- The Washington Times - Saturday, July 12, 2008


New, cheap intercity bus lines such as BoltBus, Megabus and DC2NY can whisk a Washingtonian to New York or Boston for as little as a few dollars. The word is “innovation.” But the D.C. government must change along with the new transportation modes, and that is no easy matter.

Last week, the District almost disrupted these new carriers. To little or no notice, the D.C. Department of Transportation published a rule in the D.C. Register ordering carriers to relocate operations to L’Enfant Plaza. Chinatown and Dupont Circle had been these companies’ pickup points. The problem: Nobody informed the companies. Apparently the decision happened with little or no input from the carriers. Some of them even reported not knowing a rule had been issued. Fortunately, the District quickly recognized the lesson in how not to treat innovative new companies. It recalled the rule and pledged to reconsider, this time with input from the stakeholders.

New, innovative transportation modes are rare. These appear to be here to stay. This is to the great benefit of D.C. residents and travelers, who can weigh several more options in the face of expensive airfares, trains and skyrocketing gas prices. The District of Columbia must treat them as the competitive equals of established bus lines, Amtrak and auto travel that they are.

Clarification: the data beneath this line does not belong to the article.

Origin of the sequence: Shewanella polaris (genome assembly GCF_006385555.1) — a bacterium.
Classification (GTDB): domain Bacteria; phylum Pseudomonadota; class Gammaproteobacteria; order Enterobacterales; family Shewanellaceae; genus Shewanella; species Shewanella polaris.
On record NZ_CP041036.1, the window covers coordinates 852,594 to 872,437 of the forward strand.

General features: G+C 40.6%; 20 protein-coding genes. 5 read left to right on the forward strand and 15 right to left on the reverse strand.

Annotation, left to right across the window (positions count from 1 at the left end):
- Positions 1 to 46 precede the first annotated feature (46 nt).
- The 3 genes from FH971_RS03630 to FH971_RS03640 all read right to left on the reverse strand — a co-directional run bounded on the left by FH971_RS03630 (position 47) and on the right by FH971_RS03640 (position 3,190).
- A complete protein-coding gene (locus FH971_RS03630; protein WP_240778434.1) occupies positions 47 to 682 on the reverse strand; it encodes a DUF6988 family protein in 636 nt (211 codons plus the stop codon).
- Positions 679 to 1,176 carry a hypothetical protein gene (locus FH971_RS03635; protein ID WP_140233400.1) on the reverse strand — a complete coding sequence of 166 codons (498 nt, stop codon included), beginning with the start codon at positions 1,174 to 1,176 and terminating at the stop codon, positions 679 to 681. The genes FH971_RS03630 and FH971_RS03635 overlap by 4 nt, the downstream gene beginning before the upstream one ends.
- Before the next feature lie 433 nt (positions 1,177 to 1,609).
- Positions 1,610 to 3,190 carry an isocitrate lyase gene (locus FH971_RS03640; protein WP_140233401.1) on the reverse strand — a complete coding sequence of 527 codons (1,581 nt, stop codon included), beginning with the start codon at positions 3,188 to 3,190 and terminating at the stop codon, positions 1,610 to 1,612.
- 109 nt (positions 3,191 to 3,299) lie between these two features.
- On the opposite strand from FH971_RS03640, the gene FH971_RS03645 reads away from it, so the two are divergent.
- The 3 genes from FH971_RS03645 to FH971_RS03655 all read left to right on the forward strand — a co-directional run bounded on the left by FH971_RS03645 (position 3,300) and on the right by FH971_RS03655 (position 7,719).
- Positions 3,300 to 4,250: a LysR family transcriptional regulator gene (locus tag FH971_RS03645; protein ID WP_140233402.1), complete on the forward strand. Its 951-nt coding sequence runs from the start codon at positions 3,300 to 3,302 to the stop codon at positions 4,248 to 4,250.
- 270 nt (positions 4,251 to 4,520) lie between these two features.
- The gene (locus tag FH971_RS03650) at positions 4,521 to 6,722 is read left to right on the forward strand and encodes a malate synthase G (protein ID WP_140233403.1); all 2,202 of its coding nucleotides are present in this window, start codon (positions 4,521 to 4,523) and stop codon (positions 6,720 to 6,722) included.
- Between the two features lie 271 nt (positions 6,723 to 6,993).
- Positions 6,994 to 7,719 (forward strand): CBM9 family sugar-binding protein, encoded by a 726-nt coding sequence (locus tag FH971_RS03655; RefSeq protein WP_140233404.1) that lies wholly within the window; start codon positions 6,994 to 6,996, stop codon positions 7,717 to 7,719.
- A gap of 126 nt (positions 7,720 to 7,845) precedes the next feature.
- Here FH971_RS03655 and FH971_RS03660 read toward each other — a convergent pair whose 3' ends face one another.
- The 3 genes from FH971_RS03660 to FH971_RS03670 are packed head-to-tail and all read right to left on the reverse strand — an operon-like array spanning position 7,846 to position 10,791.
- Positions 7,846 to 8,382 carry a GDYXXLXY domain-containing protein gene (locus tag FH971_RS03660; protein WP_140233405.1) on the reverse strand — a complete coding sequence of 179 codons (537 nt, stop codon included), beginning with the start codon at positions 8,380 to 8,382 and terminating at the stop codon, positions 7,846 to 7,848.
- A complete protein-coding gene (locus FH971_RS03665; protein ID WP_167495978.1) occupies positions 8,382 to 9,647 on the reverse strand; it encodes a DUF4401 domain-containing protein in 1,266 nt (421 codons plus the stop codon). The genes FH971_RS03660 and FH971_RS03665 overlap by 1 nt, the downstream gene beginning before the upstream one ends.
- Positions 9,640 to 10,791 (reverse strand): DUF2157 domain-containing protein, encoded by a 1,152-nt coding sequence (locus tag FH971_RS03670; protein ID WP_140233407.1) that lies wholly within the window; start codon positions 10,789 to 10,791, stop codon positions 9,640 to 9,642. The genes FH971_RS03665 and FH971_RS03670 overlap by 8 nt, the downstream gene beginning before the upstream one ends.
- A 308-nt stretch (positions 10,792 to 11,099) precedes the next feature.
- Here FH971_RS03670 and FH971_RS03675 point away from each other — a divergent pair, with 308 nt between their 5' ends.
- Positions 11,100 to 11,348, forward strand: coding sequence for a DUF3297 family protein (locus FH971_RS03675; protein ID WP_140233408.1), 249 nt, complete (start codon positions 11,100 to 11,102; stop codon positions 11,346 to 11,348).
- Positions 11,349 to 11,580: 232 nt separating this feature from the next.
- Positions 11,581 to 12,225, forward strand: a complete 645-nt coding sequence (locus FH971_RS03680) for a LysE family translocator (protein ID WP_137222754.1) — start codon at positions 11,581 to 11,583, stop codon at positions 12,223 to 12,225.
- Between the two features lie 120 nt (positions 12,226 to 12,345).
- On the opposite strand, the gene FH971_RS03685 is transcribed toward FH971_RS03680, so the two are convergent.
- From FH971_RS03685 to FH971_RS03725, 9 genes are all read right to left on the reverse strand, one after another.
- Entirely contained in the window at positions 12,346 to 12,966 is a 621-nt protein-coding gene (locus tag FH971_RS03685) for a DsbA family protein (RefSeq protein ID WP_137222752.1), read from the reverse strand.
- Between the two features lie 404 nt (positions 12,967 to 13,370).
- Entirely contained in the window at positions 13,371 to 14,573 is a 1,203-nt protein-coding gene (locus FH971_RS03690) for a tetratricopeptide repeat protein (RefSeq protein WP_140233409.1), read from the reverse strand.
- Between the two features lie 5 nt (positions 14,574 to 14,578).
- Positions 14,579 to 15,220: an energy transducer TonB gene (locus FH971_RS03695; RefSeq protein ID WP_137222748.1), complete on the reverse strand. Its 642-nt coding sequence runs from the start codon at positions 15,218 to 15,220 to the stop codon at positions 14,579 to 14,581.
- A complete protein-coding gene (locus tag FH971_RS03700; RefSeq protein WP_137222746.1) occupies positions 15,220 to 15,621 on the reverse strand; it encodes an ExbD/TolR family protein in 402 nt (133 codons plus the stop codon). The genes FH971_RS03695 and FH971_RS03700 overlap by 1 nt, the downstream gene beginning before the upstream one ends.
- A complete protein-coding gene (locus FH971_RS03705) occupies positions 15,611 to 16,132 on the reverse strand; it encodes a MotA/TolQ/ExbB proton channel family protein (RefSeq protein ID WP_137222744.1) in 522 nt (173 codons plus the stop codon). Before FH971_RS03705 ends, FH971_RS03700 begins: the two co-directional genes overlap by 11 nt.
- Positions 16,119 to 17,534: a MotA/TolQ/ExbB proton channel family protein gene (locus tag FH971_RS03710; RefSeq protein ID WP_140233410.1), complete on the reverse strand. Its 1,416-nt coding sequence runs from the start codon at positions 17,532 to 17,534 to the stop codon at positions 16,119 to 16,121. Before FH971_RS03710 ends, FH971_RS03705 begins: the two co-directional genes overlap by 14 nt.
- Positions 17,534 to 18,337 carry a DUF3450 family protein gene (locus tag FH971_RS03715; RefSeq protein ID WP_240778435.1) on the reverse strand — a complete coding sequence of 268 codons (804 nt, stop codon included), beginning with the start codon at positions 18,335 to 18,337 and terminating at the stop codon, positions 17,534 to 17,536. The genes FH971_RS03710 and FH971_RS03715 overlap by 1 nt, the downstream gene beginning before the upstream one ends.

Credit the District with this: The present “stations” are not tenable. They consist of idling buses at the crowded corners of Chinatown and Dupont Circle. This is no long-term solution given downtown Washington’s congestion. Passenger lines snake around sidewalks, trash accumulates and buses block lanes or occupy what could be parking spots along bustling streets. These improvised stations can be improved upon. The District aimed for a central dropoff in Southwest Washington. That is one option to consider. Another could be the dispersal of the carriers. In the latter instance, converting street parking or retrofitting alley or sidewalk space are some of the questions to consider.

What is most important is that District transportation officials realize that these inexpensive new carriers are a great boon to Washington transit. They deserve a place at the table.



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